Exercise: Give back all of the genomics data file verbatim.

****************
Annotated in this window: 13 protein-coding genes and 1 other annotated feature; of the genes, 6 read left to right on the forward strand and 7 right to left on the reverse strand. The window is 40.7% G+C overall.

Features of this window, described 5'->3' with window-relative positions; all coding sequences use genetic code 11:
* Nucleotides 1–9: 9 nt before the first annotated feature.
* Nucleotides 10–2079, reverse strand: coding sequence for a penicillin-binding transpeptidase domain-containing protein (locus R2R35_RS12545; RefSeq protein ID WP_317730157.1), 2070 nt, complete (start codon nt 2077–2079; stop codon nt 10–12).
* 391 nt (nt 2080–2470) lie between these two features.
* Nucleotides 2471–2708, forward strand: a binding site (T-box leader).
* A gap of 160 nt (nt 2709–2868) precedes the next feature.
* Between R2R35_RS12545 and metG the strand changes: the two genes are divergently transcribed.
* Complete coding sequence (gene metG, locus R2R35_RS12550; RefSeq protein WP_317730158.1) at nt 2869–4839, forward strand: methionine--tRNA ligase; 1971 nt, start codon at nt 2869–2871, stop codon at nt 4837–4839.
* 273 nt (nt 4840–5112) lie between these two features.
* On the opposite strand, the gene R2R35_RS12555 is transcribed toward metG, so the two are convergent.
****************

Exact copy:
Annotated in this window: 13 protein-coding genes and 1 other annotated feature; of the genes, 6 read left to right on the forward strand and 7 right to left on the reverse strand. The window is 40.7% G+C overall.

Features of this window, described 5'->3' with window-relative positions; all coding sequences use genetic code 11:
* Nucleotides 1–9: 9 nt before the first annotated feature.
* Nucleotides 10–2079, reverse strand: coding sequence for a penicillin-binding transpeptidase domain-containing protein (locus R2R35_RS12545; RefSeq protein ID WP_317730157.1), 2070 nt, complete (start codon nt 2077–2079; stop codon nt 10–12).
* 391 nt (nt 2080–2470) lie between these two features.
* Nucleotides 2471–2708, forward strand: a binding site (T-box leader).
* A gap of 160 nt (nt 2709–2868) precedes the next feature.
* Between R2R35_RS12545 and metG the strand changes: the two genes are divergently transcribed.
* Complete coding sequence (gene metG, locus R2R35_RS12550; RefSeq protein WP_317730158.1) at nt 2869–4839, forward strand: methionine--tRNA ligase; 1971 nt, start codon at nt 2869–2871, stop codon at nt 4837–4839.
* 273 nt (nt 4840–5112) lie between these two features.
* On the opposite strand, the gene R2R35_RS12555 is transcribed toward metG, so the two are convergent.